Friday, December 23, 2011

O Sole Mio

But she goes not abroad,
in search of monsters to destroy

She is the champion and vindicator

only of her own.

She is the well-wisher to

the freedom and independence of all

--John Quincy Adams

You can't do Right


and you can't do Wrong,


--seen in American Craft Magazine

(Dec/Jan 2012)


Terrorism is often called "War on the Cheap", and one must wonder if that is true of the Phony War on Terror (PWOT ©), also.

We say the U.S. is the lone Superpower, and that We Support the Troops, but sometimes things aren't as hoped for. In the Waygul battle, and in the three Medal of Honor scenarios (Murphy, Miller and Meyer), the troops received sketchy support -- conduct not meet for the world's sole Superpower.

Waygul (503rd) featured a U.S. Platoon with an inexperienced platoon leader, non-existent engineer support and an inadequate supply of water (Ranger bets the insurgents had adequate water sources). The Platoon could not be reinforced by road or air cover, to include drones -- a dodgy force protection posture, at best. Yet this did not spur anyone in the chain of command to review the mission statement.

The troops soldiered on until nine were Killed in Action and 16 Wounded in Action, causing one to question the logic of utilizing far-flung command outposts that lack proper support, mutual support or adequate logistical support. Is this how Superpowers support their troops in the face of the enemy? Ranger tabs and jump wings will not stop a bullet, contrary to popular belief.

There is a systemic infection across the spectrum of these actions, and this is a weakness in planning and execution. With Lt. Murphy we have three men killed and "one lone survivor", and award a MOH based upon one live witness. The other witnesses were on the other end of a radio link.

Staff Sergeant Miller's MOH was foreshadowed by Lt. Murphy's three years earlier, and was a precursor to Meyer's fight. RangerAgainstWar has discussed each of these engagements per available open-source material, but all leave uncomfortable, unanswered questions.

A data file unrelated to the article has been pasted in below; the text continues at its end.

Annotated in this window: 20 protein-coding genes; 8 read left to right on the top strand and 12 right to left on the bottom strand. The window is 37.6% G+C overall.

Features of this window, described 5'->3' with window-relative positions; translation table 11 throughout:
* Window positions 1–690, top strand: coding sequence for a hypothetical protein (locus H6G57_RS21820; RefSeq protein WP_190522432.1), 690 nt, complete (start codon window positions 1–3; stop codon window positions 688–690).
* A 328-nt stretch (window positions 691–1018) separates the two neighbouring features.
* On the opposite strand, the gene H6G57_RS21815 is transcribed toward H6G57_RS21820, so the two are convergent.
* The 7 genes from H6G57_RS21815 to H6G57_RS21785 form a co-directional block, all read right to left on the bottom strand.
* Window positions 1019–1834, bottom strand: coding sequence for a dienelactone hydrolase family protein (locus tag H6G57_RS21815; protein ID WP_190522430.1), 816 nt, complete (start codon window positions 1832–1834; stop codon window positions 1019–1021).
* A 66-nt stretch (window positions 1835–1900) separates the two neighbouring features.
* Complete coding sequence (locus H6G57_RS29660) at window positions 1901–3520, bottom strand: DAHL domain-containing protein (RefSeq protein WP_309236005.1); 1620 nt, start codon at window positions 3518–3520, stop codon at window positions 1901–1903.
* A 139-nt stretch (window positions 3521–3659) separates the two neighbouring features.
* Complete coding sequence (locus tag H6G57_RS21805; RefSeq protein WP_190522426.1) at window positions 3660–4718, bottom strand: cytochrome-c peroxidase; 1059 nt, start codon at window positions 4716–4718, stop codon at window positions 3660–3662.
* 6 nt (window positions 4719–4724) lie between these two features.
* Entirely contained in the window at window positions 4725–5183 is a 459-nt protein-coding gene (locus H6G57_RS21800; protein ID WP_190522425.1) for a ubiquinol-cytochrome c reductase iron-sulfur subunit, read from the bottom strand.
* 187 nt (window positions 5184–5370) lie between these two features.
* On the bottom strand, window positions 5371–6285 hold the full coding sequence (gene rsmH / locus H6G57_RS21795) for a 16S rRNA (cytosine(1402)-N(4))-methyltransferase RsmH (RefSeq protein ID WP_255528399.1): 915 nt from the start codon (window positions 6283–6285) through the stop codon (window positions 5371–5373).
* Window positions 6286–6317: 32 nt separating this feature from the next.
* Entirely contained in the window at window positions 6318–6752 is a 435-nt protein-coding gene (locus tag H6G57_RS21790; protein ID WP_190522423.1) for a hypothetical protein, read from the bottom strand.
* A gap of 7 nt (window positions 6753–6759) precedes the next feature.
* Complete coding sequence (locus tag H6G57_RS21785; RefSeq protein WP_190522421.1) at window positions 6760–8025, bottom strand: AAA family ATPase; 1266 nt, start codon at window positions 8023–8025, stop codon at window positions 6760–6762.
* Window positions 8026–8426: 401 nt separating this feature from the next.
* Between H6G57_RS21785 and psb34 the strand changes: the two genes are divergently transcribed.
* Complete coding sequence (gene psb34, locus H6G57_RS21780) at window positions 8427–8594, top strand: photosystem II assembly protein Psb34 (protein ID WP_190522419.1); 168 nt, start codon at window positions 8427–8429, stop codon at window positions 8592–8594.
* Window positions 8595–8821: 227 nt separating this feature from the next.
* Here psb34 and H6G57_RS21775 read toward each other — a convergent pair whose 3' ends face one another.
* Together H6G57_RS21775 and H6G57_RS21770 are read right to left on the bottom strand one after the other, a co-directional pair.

And the rest of the leading quotation is below. Our esteemed leaders might take some guidance from a not-so-distant luminary in America's intellectual and political arsenal:

She well knows that by once enlisting under other banners than her own, were they even the banners of foreign independence, she would involve herself beyond the power of extrication, in all the wars of interest and intrigue, of individual avarice, envy, and ambition, which assume the colors and usurp the standard of freedom.

--John Quincy Adams, On U.S. Foreign Policy (1821)

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Anonymous Anonymous said...

Jim, Here's what I am thinking recently about your posts concerning military blunders leading to KIAs and MOHs.

The problem starts with and ends with the civilian leadership; not military leadership.

Civilian leaders decide to embark on these impossible missions. They are responsible for setting goals and metrics of success - both quantitative and qualitative. They also set the budget constraints within which the mission must be acomplished. Military leadership just folows that direction as best they can.

The idiocy of the civilians puts the military in a bad spot where less than optimal strategies become the norm. In fact, given the impossibility of what the civilians want to achieve, there probably are no good military strategies.

We used to have true statesmen in government and we used to have a good mix of former military leaders in Congress and the Whitehouse. That mix has changed dramaticaly. Now we have a preponderance of vacuous whores and shills without such background.

This is all upstream from Murphy, Miller, etc.

I wonder at what point the military says, "enough, we're not going to do that. period. hard stop". Some say that a stance like that has been the only barrier to the US attacking Iran. I'd like to believe that is true.

In the meanwhile you have these small wars wherein the military leadership balances career preservation (at the mercy of the civilians) versus of handful of killed and wounded here and there.